HL Deb 04 February 1969 vol 299 cc83-92

6.20 p.m.


My Lords, I beg to move that the Eggs (Protection of Guarantees) Order 1968, a copy of which was laid before the House on December 19, 1968, be approved. The 1968 Order makes only one major change in the provisions for the protection of the guarantee: that is in Article 3, which removes the obligation on the packing stations to stamp first quality eggs on the shell with the weight grade, if they are hen eggs, or the word "Duck" and the packing station code number, and lays down an alternative method of identifying eggs eligible for subsidy. The arrangements for the testing and grading of eggs at the packing station are not affected by this change. Another change which is made by the Order is contained in Article 4. This is purely consequential on the removal of the stamp.

Subject to a modification in the wording made necessary by the removal of the stamp, it effectively continues a prohibition which has been in operation since 1961 on the sale or use for hatching of eggs which have attracted subsidy. A further consequential change is the addition of a definition of "container" in Article 2. The remaining Articles of the Order deal with such matters as the keeping and production of records, the right to demand production of books, accounts and records and the service of notices. These Articles are primarily concerned with audit requirements and consolidate the provisions in the previous Orders.

It is generally known that during the last year or two there has been increasing pressure from the industry for the removal of the stamp. It has been argued that there has been growing evidence of a strong consumer preference for unstamped eggs as such, and that the sale of packing station eggs has therefore been unfairly handicapped. From the point of view of the protection of the guarantee, it was part of the original justification for the stamping requirements that they operated as an automatic safeguard against the fraudulent representation of eggs which had already attracted subsidy. For some years, however, the prices the Board pays the producer have been normally below the Board's wholesale selling prices so there is effectively no financial incentive to offer eggs to a packing station a second time.

The removing of the stamp raises issues going much wider than the protection of the guarantee. It was tabled in the wider context of egg marketing arrangements generally by the Farmers Unions and the Egg Marketing Board in the course of discussions with the Agricultural Departments in the first half of 1967. It was as a result of the far-reaching proposals put forward in those discussions that Ministers came to the conclusion that a fundamental reappraisal of marketing arrangements was called for and decided to set up the Reorganisation Commission. The conclusion of the Commission was that the case on marketing grounds for the removal of the stamp had been established. Their broad conclusion was that the requirement to stamp was proving an increasing handicap to the sale of packing station eggs since it had effectively led to the creation of two markets, with the unstamped market increasing year by year and the stamped market showing a tendency to decline. The artificial separation of the markets for stamped and unstamped eggs has therefore been to some extent an accidental by-product of the statutory stamping requirements and the Board's own arrangements. The case for the removal of the stamp on marketing grounds has been strongly supported by most sections of the industry. From the standpoint of the protection of the guarantee, the case for retaining the stamp as a deterrent against fraud has lost its force.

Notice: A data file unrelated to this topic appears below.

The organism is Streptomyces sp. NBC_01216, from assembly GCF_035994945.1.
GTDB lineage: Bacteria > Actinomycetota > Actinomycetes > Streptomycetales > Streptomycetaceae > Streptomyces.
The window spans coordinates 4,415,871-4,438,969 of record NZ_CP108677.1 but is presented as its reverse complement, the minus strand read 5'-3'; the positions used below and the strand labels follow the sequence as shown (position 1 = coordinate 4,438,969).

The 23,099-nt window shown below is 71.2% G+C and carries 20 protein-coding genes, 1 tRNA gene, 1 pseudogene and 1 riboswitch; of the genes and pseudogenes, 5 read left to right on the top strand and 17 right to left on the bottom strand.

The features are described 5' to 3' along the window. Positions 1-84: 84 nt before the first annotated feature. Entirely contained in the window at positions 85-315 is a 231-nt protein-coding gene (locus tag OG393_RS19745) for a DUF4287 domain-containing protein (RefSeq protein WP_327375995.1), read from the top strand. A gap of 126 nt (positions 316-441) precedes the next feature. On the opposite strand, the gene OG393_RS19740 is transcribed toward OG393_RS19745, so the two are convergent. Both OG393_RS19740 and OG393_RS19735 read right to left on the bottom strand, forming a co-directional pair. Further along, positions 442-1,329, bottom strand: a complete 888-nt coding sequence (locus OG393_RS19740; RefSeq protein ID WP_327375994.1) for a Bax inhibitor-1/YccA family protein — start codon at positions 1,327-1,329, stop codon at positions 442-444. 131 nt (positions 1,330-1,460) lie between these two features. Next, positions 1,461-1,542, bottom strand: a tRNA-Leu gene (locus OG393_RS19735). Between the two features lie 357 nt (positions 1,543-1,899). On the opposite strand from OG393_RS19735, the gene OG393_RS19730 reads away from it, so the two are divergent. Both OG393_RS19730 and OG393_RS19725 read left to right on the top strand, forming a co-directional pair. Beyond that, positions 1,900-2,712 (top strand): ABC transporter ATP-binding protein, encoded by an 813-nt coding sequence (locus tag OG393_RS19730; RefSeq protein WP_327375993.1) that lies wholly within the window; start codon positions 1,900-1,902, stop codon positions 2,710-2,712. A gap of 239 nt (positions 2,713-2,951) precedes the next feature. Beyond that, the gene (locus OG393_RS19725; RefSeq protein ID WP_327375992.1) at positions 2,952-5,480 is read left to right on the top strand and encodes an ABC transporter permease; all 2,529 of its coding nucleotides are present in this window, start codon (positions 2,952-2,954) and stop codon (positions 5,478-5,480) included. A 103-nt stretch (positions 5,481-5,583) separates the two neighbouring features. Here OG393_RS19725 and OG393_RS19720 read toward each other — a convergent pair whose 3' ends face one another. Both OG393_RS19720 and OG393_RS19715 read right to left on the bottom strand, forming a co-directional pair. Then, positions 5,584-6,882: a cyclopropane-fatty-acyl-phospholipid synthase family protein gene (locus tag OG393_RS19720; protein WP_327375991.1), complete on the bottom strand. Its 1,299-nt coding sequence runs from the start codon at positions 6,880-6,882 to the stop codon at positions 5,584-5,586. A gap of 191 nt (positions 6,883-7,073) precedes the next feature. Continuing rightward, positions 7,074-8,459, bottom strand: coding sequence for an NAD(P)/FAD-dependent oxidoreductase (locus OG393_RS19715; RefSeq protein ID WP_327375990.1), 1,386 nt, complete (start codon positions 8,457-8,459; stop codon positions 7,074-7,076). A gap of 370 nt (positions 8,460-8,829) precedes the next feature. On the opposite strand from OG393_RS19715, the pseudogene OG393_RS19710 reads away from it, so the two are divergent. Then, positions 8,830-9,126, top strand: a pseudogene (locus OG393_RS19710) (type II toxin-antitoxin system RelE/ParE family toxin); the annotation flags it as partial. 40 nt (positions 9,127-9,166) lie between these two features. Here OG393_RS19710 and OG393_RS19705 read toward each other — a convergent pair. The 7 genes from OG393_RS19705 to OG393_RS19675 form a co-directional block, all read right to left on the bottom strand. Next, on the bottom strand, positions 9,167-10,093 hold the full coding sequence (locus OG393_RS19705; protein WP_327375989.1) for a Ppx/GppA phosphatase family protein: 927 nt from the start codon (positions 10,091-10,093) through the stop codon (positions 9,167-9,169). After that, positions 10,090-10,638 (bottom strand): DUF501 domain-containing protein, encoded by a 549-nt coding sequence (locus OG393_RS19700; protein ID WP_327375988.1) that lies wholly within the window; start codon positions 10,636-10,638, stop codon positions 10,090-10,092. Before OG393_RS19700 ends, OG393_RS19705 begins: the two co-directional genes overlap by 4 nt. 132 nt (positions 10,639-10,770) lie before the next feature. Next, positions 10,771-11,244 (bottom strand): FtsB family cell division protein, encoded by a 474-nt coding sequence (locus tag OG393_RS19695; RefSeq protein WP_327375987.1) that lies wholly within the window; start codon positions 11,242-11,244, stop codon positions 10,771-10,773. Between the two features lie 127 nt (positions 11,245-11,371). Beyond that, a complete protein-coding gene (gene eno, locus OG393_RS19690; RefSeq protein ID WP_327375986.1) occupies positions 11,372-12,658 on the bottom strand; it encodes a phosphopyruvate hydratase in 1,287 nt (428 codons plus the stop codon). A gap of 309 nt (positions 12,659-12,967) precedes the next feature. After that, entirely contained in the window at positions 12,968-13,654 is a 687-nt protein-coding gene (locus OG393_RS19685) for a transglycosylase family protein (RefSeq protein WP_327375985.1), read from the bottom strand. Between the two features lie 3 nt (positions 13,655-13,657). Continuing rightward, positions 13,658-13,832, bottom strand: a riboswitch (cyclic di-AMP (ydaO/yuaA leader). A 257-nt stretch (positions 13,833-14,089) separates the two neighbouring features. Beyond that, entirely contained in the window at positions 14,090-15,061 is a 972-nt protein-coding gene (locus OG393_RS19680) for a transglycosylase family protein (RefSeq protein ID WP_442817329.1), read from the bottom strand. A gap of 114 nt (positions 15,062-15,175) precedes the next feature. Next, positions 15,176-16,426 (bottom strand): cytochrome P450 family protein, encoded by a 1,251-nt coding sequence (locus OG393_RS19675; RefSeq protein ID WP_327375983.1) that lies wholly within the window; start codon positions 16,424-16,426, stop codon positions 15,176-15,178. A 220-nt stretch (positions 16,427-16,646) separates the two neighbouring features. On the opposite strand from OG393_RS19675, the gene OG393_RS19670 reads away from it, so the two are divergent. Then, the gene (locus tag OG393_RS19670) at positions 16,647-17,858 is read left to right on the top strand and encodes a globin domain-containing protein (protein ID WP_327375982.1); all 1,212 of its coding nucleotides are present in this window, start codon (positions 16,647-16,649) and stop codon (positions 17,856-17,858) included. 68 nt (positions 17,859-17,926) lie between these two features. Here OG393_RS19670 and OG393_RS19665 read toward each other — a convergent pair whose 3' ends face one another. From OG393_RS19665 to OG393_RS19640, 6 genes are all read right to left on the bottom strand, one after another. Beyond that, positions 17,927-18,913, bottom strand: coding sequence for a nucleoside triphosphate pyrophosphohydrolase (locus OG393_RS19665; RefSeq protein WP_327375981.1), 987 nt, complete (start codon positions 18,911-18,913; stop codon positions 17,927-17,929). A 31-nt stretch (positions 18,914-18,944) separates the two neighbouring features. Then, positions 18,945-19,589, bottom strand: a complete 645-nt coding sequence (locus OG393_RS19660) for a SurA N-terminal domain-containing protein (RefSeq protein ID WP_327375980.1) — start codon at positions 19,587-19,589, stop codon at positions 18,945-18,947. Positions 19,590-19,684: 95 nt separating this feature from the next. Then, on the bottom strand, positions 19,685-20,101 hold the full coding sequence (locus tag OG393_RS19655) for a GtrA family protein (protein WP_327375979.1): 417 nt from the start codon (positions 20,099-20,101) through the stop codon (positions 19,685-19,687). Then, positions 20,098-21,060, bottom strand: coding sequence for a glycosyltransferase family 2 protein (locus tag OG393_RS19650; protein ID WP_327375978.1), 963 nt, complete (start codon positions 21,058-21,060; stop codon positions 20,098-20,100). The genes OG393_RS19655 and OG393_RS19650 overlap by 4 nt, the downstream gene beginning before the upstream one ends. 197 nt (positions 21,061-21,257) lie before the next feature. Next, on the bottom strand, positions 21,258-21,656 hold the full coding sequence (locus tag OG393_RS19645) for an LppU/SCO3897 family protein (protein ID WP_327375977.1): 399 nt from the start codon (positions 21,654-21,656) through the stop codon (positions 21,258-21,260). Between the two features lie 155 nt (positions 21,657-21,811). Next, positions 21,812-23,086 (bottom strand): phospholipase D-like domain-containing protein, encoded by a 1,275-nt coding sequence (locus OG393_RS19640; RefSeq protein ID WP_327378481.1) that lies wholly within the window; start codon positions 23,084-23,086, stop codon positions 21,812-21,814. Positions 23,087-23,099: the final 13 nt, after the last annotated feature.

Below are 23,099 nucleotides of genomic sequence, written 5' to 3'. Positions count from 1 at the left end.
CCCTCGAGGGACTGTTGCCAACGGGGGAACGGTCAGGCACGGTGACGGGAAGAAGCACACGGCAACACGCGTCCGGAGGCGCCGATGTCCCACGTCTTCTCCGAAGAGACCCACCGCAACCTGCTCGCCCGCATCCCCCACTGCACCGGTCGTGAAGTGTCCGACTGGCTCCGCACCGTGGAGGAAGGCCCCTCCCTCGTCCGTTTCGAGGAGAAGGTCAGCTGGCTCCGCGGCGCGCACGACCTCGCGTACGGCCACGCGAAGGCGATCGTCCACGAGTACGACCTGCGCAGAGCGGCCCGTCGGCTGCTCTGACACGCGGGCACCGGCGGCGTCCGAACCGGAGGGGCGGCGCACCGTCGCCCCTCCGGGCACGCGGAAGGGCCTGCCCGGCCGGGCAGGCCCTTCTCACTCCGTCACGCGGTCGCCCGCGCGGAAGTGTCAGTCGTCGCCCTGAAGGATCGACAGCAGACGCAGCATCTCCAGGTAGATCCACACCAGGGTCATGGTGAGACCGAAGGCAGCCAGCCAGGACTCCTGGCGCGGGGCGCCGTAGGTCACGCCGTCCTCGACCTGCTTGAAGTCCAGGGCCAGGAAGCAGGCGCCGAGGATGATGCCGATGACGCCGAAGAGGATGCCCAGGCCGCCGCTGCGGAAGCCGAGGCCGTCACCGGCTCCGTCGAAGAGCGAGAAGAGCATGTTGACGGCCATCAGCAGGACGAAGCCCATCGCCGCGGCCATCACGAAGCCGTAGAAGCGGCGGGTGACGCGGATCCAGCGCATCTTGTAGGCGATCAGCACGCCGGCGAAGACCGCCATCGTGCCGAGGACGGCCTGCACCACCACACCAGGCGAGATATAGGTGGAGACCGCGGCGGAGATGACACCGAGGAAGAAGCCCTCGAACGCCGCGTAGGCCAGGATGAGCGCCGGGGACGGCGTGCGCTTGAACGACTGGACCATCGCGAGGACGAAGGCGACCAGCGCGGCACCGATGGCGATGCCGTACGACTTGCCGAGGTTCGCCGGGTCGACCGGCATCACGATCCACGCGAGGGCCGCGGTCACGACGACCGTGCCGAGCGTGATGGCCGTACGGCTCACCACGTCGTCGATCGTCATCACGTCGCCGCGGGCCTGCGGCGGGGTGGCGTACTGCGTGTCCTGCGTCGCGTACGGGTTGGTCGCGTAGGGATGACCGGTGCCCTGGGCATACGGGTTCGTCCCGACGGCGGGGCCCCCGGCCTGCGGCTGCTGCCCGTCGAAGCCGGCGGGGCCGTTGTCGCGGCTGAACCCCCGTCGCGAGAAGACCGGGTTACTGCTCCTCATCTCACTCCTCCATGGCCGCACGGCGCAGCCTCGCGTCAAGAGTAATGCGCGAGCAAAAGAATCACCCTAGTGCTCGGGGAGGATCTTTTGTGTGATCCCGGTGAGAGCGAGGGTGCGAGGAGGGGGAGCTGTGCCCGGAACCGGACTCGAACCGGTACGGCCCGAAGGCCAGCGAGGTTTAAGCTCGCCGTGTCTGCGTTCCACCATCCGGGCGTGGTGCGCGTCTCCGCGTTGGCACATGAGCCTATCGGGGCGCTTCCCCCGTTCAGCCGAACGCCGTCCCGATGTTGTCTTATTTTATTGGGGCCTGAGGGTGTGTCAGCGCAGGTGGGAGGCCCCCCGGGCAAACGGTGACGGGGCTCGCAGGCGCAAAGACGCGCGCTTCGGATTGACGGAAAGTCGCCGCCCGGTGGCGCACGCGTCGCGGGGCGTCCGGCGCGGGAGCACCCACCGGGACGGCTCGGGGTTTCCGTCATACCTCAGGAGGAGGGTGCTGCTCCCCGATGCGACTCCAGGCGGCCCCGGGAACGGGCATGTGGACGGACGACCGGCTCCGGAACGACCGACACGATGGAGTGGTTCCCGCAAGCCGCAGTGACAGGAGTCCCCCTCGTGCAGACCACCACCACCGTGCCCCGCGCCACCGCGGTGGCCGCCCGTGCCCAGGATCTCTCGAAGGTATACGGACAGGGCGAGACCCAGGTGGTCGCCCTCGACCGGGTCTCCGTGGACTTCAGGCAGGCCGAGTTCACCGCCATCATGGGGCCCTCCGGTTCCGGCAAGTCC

It will still be necessary, of course, to ensure that testing and grading standards at the packing stations continue to be strictly enforced, and for this a satisfactory method will be required of identifying the eggs which are being passed for subsidy at the packing stations. We are satisfied that this need will be met by the marketing requirements in Article 3 of the Order. These apply to the bulk containers into which the eggs are packed at the packing stations, and require the packers to mark the containers of first quality eggs with the weight grade of hen eggs or the word "Duck" and the packing station code number. The present quality control and audit inspections at the packing stations will naturally continue.

My Lords, this Order is concerned solely with the protection of the guarantee, but the Reorganisation Commission recommended the removal of the stamp as part of a complex and far-reaching series of proposals for the marketing and distribution of eggs. Among the Commission's proposals were a number relating to the protection of the consumer. We are well aware of the importance of this and shall be giving further consideration to consumer protection aspects generally in consultation with the interests concerned. The Egg Marketing Board have been one of the leaders in the campaign for the removal of the statutory stamping requirements. As such they naturally withdrew their own stamping requirements as soon as the present Order came into operation. Thus the whole of the purely artificial element in the distinction between the markets for stamped and unstamped eggs has now been eliminated. So far as the Order is concerned, the changes which it has brought about can be justified not only in their own right but also as a useful first step towards the objective of a basically free market for all home-produced eggs. I beg to move.